The non-scientists, the poets, the religious, the artists, and ordinary people in general, may have a point in their fear, and even hatred, of what they see as science. They often feel it to be a threat to everything that they hold marvelous and sacred, to everything beautiful, valuable, and awe-inspiring. They see it sometimes as a contaminator, a spoiler, a reducer, an exsanguinator; making life bleak, cold, and mechanical; robbing it of color, fun, and joy. Look into the mind of the average high school student and this is the picture you see. The girls will often shudder at the thought of marrying a scientist, as if he were some sort of respectable monster. Even when we resolve some of the confusions and misinterpretations in the lay mind- for instance between the scientist and the technologist, between the “revolution scientist” and the “normal scientist” and between the physical and the social sciences- some real and justified complaint is left. This complaint which I shall call the “need to desacralize as a defense” has, so far as I know, not been discussed by the scientists themselves at all.

Briefly put, it appears to me that science and everything scientific can be and often is used as a tool in the service of a distorted, narrowed, and de-emotionalized Weltanschauung. To use the Freudian language, desacralization can be used as a defense against being flooded by emotion, especially the emotions of humility, wonder, and awe.

I think I can best make my meaning clear by an example from my experiences in medical school (thirty years ago). I didn’t consciously realize it then, but in retrospect it seems quite clear that our professors were almost deliberately trying to harden us, to “blood” us, to teach us to confront death, pain, and disease in a cool, objective, unemotional manner. The first operation I ever saw was almost paradigmatic in its effort to desacralize, i.e., to remove the sense of awe, of privacy, of fear, of shyness before the sacred, and of humility before the tremendous. A woman’s breast was to be amputated with an electrical scalpel which cut by burning through. as a delicious aroma of grilling steak filled the air, the surgeon made carelessly cool and casual remarks about the pattern of his cutting, paying no attention to the freshman students rushing out in distress, and finally tossing this object through the air onto the counter where it landed with a plop. It had changed from a sacred object to a lump of fat. There were, of course, no prayers, rituals, or ceremonies of any kind as there would certainly have been in most preliterate societies (Eliade). This was handled in a purely technological fashion, emotionless, cool, calm, even with a slight tinge of swagger.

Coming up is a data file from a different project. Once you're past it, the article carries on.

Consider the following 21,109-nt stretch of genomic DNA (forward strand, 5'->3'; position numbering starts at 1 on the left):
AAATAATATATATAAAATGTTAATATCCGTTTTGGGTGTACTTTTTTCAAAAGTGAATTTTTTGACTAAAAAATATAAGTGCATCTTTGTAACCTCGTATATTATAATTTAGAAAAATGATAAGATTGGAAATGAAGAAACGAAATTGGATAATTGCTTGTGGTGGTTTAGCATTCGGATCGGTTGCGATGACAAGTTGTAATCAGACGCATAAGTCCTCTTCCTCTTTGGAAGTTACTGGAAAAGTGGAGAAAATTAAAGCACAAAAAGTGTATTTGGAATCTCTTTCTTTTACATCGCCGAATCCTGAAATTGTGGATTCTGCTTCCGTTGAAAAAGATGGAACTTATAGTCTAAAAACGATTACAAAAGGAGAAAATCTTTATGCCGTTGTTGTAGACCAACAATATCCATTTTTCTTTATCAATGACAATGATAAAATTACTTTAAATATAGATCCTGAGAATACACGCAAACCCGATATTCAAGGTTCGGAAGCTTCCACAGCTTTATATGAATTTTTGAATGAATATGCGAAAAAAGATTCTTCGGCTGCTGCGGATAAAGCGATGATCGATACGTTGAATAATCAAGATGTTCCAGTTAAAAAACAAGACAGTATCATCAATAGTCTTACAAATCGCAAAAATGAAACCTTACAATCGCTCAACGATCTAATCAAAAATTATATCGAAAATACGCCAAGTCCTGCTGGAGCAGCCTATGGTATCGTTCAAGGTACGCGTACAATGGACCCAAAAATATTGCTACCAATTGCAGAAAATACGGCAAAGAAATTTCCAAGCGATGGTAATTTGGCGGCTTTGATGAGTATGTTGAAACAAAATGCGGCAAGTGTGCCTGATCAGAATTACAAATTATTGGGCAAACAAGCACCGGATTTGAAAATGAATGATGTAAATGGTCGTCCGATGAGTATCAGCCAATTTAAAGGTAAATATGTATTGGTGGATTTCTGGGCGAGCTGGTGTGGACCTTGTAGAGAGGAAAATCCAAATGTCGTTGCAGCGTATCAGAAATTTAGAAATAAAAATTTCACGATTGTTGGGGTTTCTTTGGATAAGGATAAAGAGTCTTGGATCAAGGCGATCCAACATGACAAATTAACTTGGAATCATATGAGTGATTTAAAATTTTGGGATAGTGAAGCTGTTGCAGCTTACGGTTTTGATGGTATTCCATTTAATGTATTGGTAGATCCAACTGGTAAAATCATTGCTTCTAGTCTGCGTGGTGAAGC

The atmosphere was about the same when I was introduced- or rather not introduced- to the dead man I was to dissect. I had to find out for myself what his name was, and that he had been a lumber man and was killed in a fight. And I had to learn to treat him as everyone else did, not as a dead person, but as a “cadaver.”

So also for the several dogs I had to kill in my physiology classes, when we had finished with our demonstrations and experiments.